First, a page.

An Om application can create its own mouse cursor and act like a user.
There's no ontology. In a mind, there's no such thing as a state. This is the biggest mistake in history of AI research, IMO. The only thing in a mind is change. There exists only modification.
Chicken is a case of Bird, and Bird is a case of animal? No, this is not how it works. Things are memorized as sequences of events. If "What is a" and "Bird" appear together, then "Animal" appears. That's it.
A sequence of events contains a set of events, some of which are ordered, meaning that some of them must happen before some others.
Sequences are a way to act, like in a program, but they're also a way to feel and interpret.
If software is the mind of a computer, we could say that any typical operating system has a serious dissociative identity disorder, since some parts of it don't know what the other parts are doing. That's why there are security issues, viruses, ...etc. An OS usually runs a program without knowing what this program does.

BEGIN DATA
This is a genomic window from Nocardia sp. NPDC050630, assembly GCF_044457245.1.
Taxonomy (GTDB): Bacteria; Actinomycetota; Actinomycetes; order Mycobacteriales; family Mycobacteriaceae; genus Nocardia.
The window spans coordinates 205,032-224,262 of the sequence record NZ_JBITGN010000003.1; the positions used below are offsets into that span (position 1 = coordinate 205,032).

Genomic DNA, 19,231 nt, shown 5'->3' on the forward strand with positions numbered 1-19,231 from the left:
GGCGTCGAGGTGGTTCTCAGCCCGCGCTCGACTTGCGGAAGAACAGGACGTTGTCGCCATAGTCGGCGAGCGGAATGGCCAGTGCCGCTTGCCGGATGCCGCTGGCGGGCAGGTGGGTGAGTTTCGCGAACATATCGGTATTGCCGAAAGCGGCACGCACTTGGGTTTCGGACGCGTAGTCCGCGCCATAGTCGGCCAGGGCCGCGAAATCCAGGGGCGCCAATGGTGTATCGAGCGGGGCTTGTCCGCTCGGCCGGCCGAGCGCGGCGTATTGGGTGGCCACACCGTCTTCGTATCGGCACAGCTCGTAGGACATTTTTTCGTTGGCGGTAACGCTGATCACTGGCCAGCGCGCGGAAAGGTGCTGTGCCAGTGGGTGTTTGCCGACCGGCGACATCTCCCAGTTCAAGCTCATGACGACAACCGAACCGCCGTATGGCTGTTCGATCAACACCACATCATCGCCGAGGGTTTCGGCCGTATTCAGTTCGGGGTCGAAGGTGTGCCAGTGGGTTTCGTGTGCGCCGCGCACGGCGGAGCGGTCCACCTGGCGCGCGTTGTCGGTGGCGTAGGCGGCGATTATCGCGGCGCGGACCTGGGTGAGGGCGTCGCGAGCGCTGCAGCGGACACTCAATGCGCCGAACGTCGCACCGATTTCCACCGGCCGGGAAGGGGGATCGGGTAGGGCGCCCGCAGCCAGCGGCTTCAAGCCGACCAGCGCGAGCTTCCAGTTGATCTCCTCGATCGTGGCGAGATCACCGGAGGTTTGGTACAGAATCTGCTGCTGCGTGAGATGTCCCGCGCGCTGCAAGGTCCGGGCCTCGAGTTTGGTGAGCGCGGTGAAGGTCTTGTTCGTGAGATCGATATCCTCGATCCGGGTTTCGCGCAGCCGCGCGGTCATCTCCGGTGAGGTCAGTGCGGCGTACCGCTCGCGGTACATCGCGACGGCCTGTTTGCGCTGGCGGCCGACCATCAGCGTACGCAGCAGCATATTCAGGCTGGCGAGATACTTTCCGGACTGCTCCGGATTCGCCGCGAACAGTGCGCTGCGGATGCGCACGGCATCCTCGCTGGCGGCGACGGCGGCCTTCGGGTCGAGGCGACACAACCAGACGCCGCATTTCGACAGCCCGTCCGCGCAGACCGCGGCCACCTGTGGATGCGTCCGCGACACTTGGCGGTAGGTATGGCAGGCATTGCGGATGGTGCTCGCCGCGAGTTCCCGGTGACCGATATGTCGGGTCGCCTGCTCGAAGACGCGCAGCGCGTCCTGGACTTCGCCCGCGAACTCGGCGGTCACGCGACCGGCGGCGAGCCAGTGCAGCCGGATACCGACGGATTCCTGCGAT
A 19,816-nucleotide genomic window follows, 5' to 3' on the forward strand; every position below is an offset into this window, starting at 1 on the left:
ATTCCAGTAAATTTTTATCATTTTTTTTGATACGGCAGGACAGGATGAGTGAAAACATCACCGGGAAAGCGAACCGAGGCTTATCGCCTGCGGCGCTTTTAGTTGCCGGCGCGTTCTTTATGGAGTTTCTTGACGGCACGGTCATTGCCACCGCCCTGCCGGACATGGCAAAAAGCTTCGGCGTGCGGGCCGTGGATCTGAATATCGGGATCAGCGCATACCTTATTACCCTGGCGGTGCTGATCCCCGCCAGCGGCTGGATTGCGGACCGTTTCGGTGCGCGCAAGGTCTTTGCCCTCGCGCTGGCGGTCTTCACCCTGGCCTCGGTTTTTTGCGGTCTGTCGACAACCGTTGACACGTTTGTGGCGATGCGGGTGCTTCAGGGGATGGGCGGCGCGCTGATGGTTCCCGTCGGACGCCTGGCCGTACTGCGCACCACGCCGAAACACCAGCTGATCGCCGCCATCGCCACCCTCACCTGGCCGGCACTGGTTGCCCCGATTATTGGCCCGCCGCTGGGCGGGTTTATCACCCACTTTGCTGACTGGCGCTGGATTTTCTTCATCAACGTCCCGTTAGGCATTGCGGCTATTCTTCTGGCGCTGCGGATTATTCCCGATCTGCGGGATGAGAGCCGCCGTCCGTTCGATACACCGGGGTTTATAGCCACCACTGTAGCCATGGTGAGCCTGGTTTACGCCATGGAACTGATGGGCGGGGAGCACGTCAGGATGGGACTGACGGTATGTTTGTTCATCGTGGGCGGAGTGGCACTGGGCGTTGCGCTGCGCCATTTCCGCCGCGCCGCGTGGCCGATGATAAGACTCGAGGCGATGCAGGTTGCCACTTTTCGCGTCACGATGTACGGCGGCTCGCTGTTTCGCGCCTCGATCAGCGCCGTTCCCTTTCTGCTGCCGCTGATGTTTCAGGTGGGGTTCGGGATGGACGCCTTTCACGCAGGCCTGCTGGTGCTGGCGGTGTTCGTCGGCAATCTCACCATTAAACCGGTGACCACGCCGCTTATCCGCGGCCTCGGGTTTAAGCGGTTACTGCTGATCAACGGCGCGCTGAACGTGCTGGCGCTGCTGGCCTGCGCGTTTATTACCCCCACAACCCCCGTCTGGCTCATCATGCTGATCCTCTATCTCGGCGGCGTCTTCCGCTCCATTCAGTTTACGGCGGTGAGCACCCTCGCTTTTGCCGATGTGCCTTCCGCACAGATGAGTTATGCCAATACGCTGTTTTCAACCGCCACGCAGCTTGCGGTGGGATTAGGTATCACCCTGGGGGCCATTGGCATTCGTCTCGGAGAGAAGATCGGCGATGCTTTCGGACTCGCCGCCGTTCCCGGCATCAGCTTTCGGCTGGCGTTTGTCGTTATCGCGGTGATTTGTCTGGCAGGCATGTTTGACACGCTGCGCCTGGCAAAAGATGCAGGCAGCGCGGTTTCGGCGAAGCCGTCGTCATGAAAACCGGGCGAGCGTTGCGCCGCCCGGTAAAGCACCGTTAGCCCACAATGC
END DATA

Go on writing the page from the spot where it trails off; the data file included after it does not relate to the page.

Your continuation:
So, I went to the LLVM mailing list, asking "how about using LLVM-IR in apk-like files?". They've been nice, and one of them gave me this link. After reading this mail and the next ones, I understood that LLVM-IR wasn't what I was looking for. So it came to my mind that TCG-ops might be closer to my needs.
And then, I felt lost. There were so many possible directions. I tried a few operating systems in Qemu : Damn Small Linux, Haiku, ReactOS. Why should I create one more OS, that nobody will use anyway? I wondered about joining the ReactOS team. It's a great project, which only lacks programmers. It deserves to be known. But I'm afraid MS is just too fast, unfortunately.
I had this idea : start from ROS instead of Linux. Android is Linux with Dalvik as heart. Om would be a minimal stable subset of ROS, with a VM as heart. Which VM, I don't know yet.
Apparently, there's no ReactOS stable subset. FreeDOS is probably a better idea. But it's only for x86.
Hell, there's a lot of operating systems... (Qubes is impressive)
So, back to serious things. I'm evaluating this :